Other applications seem like very early versions. Statusinator is an application designed to let users update their Facebook status and photos. The description apologizes for how cumbersome it is to use: "login is complicated (sorry!). In short, press 'menu,' then click 'login,' 'authorize status updates,' and then 'authorize photos.' Each will open a Facebook Web page in which you'll have to confirm the action."
The appearance of faulty or low quality applications in the market is a result of its openness, and makes the market different than Apple's iPhone App Store. Developers must submit their applications to Apple, which examines them and decides whether to include them in the store. That helps ensure that mostly quality applications appear there, Dulaney said.
However, applications in the Android Market have the potential for more functionality than apps in Apple's store because Android developers can access more phone functions, such as the dialer, Howe said. SpellDial, for instance, is an Android application that lets users spell out and then call someone from their contacts list using the on screen touch number keypad. Without SpellDial, G1 users must slide open the keyboard to type out a name that they want to find and call from their contacts list.
In addition since anyone can build a phone around Android, applications could take advantage of various hardware innovations. While that's not the case for Apple developers, who are stuck with just one set of hardware specifications, that's also a benefit for Apple. Developers build iPhone applications based on one set of specifications describing the size of the screen and other features, so their applications are sure to work on all iPhones.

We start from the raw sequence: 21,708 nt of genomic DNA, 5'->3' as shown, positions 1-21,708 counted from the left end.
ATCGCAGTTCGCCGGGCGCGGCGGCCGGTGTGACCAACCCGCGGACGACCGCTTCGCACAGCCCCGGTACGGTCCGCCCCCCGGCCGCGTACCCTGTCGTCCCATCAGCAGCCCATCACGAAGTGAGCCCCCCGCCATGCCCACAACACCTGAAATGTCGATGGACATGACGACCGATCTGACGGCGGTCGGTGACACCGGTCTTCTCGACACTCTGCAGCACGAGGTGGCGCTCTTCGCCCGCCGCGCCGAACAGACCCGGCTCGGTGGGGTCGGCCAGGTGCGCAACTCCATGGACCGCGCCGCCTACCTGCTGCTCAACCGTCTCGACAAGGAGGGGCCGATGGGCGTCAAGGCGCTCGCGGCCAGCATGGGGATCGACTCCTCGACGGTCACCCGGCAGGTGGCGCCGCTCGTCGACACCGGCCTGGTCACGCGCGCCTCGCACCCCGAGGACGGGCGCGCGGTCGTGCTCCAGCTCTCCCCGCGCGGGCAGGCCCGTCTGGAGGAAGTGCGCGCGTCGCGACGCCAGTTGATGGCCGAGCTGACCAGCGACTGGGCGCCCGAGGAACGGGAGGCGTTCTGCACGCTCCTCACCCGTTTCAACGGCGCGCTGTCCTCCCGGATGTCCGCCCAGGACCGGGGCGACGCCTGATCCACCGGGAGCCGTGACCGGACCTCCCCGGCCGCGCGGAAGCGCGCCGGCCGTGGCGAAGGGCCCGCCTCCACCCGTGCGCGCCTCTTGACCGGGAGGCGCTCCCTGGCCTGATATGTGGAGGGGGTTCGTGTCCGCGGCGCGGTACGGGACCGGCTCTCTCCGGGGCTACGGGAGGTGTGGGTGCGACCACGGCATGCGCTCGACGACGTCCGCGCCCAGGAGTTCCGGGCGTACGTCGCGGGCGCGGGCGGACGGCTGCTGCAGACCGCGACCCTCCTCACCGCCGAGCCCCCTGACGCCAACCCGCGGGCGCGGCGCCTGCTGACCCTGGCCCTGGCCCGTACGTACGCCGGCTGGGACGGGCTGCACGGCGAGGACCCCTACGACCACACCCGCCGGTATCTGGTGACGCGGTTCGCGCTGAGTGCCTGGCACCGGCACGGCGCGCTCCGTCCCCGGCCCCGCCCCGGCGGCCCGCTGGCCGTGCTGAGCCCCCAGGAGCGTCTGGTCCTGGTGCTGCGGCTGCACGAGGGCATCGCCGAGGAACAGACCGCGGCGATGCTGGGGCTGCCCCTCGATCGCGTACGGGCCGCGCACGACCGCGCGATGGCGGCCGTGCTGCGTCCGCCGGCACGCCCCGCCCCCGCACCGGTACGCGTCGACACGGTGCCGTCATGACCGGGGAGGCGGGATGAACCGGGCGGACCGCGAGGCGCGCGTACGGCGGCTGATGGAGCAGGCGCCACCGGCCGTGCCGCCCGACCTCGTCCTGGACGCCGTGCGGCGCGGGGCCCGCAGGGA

By contrast, it's unclear what will happen once there are multiple phones running Android on the market. Presumably the phones will have difference hardware capabilities, so not all applications will work on all Android phones. If there remains just one Android Market to serve all phones, that could create problems. "You might have to read a list of requirements to decide if the application will run," Howe noted.
That means some users could end up buying applications that can't run on their phones. Google has a provision for that, though. The current Android Market terms state that anyone can return an application within 24 hours for a full refund. For now, all applications in the market are free but by the first quarter next year Google plans to roll out a mechanism so that developers can charge for their applications.
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